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Standalone Simulator

  • Run simulation independently (outside AToM3) by using generated Model Description Class of a hierarchical CBD model
  • Detect algebraic loop of a hierarchical model
    • Flattening the model before simulation
  • Linear algebraic loop can be solved
    • Linear equation solver implementing Gauss-Jordan Elimination

First, let's see how to build a simulation using the standalone simulator.


# import simulator class
from ST_Simulator import *

# import the generated Model Description Class of a CBD model
from thrown_ball import *
def example():
    # provide an instance of a model (the top-level model of hierarchical models) 
    # to instantiate a simulator instance and use default parameters for the model
    s = ST_Simulator(thrown_ball())
    # specify the duration of the simulation, let's try 32 iterations here
    for i in range(32):
        # run the simulation once
    # print out signals of all blocks


The output is really hard to read. Later we'll show how to use PyPlotter to make it pretty readable.

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Loop Detection

In order to detect algebraic loops of a hierarchical model, besides the usual way of loop detection, we need to flatten the hierarchical model first. Why? See the following example:

A two-level hierarchical model with Linear Algebraic Loop
Figure 6: A two-level hierarchical model WITH Linear Algebraic Loop

It's a two-level hierarchical model. For sure, the top level model has an algebraic loop and so does the whole hierarchical model.

How about the following model:

A two-level hierarchical model without Linear Algebraic Loop
Figure 7: A two-level hierarchical model WITHOUT Linear Algebraic Loop

Since there is a Delay block inside M1_L2 model, although the top level model has an algebraic loop, the whole model is loop-free.

The idea behind Flattening is very simple: if all blocks are in the same level, then the loop detection becomes easy to accomplish. The flattening is a recursive process. After the process, all Inport, Outport and Child blocks are eliminated.

Obviously, flattening is a simple but not the best solution for loop detection of hierarchical model. One disadvantage is the structures of all models of each level will be known or exposed by this process.

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Most of time, when you build a hierarchical model, although you have several instances of the same child model, you want each of these instances to behave differently during simulation. Parameterization can help you to achieve this goal. See the following examples:

The Ballistic Problem without Hierarchical Modelling
Figure 8: The Ballistic Problem without Hierarchical Modelling

You soon realize there is a need to abstract some part of the above model and model that part as a seperate model to get a hierarchical model. But you should also notice that the constant blocks "x_0" and "y_0" have different initial values. So after building the whole hierarchical model with a child model called "DI" (Double Integrators) in which the constant block's default value is 4.0, you need to specify the desired initial values of the constant blocks in different model instances, by giving a list of initial values (a map of map) to the construction method of the top-level model. This is illustrated in figure 9.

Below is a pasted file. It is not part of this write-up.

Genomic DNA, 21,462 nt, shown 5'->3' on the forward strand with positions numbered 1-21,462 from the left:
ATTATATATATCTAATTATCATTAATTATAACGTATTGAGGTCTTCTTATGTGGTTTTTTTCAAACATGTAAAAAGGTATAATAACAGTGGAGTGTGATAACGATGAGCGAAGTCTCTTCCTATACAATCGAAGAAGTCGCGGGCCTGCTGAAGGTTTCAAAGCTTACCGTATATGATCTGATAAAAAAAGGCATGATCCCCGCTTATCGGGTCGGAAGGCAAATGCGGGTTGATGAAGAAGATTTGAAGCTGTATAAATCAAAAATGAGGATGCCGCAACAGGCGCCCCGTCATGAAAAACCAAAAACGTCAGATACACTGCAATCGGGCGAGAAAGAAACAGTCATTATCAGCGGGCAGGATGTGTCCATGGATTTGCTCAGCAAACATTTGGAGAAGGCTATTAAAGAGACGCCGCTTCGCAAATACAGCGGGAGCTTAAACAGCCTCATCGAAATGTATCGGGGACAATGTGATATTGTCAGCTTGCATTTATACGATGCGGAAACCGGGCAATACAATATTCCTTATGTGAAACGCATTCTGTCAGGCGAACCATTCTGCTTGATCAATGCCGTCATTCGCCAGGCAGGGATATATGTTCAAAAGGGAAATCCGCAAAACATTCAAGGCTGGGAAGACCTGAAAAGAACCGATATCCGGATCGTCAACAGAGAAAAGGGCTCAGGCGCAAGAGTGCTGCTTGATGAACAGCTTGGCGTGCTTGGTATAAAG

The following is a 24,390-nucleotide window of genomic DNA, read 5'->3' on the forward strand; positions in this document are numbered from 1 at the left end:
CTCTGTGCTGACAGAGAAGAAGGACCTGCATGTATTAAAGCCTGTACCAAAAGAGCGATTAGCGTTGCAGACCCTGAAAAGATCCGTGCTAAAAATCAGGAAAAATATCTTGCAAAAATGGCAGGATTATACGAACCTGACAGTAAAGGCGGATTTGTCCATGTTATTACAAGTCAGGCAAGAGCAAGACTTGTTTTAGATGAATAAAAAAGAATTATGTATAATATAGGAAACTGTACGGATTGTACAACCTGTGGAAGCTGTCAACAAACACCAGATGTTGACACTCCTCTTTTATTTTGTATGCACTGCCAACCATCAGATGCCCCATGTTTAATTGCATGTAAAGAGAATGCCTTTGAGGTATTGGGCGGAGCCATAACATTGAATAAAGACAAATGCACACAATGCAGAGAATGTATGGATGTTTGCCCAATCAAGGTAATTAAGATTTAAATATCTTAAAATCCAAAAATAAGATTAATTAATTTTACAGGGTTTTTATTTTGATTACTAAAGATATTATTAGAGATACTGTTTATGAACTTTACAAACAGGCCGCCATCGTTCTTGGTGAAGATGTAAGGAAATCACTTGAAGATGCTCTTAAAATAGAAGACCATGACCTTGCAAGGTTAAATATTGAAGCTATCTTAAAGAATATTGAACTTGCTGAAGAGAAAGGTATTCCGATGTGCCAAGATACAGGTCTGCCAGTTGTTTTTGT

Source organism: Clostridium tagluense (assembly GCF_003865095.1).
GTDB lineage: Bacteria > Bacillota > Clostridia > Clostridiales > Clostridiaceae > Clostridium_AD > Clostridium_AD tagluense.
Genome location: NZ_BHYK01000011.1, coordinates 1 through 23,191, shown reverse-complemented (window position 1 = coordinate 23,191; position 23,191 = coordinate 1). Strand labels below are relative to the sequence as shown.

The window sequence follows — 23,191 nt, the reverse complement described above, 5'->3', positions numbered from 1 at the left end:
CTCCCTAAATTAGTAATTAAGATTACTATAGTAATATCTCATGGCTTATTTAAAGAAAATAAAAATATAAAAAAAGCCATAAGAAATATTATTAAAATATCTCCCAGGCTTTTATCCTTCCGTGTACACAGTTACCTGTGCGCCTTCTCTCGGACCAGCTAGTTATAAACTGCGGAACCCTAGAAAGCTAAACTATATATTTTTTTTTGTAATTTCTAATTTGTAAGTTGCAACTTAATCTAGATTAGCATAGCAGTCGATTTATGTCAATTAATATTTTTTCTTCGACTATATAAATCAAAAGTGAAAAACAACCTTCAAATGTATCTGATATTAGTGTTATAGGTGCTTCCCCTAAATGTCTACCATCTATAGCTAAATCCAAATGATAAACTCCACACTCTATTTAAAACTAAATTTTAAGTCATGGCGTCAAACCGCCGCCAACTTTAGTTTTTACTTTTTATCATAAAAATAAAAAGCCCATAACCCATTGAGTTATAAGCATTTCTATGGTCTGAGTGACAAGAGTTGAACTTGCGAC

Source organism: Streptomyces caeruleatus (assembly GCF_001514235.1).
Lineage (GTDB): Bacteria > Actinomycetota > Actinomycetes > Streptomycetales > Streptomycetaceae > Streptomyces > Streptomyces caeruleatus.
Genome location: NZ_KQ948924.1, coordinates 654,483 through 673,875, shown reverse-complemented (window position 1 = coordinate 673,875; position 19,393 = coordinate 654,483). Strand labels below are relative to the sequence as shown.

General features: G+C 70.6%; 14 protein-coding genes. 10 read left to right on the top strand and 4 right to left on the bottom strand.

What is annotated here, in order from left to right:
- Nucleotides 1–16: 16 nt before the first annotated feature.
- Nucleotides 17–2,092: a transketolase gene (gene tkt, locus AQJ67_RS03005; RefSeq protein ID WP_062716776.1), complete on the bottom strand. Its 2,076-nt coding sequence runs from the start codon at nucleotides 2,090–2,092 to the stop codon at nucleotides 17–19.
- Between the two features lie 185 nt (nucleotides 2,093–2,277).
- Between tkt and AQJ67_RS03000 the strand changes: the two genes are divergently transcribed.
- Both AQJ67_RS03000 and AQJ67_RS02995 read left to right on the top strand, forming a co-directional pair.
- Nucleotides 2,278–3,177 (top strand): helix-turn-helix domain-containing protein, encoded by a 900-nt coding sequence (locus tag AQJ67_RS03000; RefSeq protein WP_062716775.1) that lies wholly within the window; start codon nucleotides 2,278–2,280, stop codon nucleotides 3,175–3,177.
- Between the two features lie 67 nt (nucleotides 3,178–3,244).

The Ballistic Problem with Hierarchical Modelling
Figure 9: The Ballistic Problem with Hierarchical Modelling
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Plot Outputs

PyPlotter is a easy-to-use tool for simple plotting. It will be installed as a Python library. There is an example showing how to use to display results from our simulations:


from ST_Simulator import *
from thrown_ball import *

from PyPlotter import tkGfx as GfxDriver # 'awtGfx' for jython
from PyPlotter import Graph, Gfx
def example():
  s = ST_Simulator(thrown_ball({"cb13":{"x_0":0.0}, "cb15":{"x_0":2.0}}))
  for i in range(30):

def plot(s):  
  blocks = s.getModel().getBlocks() 
  xaxis = []
  yaxis = []
  for block in blocks: 
    if (block.getBlockName() == "cb13.x"):
      for signal in block.signals:
    elif (block.getBlockName() == "cb15.x"):
      for signal in block.signals:

  gfx = GfxDriver.Window(title="Ballistic Problem")   
  gr = Graph.Cartesian(gfx, 0, 0, 40, 14)    
  gr.addPen("X vs Y (theta = 45 degree)", Gfx.RED_PEN)
  i = 0
  for x in xaxis:
    gr.addValue("X vs Y (theta = 45 degree)", x, yaxis[i])
    i += 1

if __name__=="__main__":


When you run the above simulation program, you'll get the following figure:

Display of simulation results of Ballistic Problem
Figure 10: Display of simulation results of Ballistic Problem
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AToM3 (it should be already installed in any teaching machines at the third floor of Trottier as: /usr/local/pkgs/atom3/atom.sh)
Causal Block Diagrams formalism (unpack it into the AToM3 workspace folder under your home directory; some functions of the standalone simulator are removed temporarily for teaching purpose.)

Tips: In any teaching machine at Trottier, the AToM3 is under: /usr/local/pkgs/atom3/

  1. Before you start AToM3, create a workspace for AToM3 under your home directory (e.g., atom3-user)
  2. To start AToM3:
    $ ./atom3.sh
    $ python atom3.py
    If this is the first time you run AToM3, then you'll be ask to set User Area directory (e.g., atom3-user).
  3. Download CBD formalism package here and unpack the CBD formalism package into User Formalisms folder of your workspace (e.g., atom3-user).
  4. (In case the CBD meta-model hasn't been loaded) Open CBD meta-model by press F3 and select CausalBlockDiagram_META.py in CausalBlockDiagram under User Formalisms directory (NOT the one in central AToM3 directory).
If you want to run AToM3 in your own machines elsewhere, make sure you've already installed Python
Maintained by Ximeng Sun. Last Modified: 2008/09/10 00:03:05.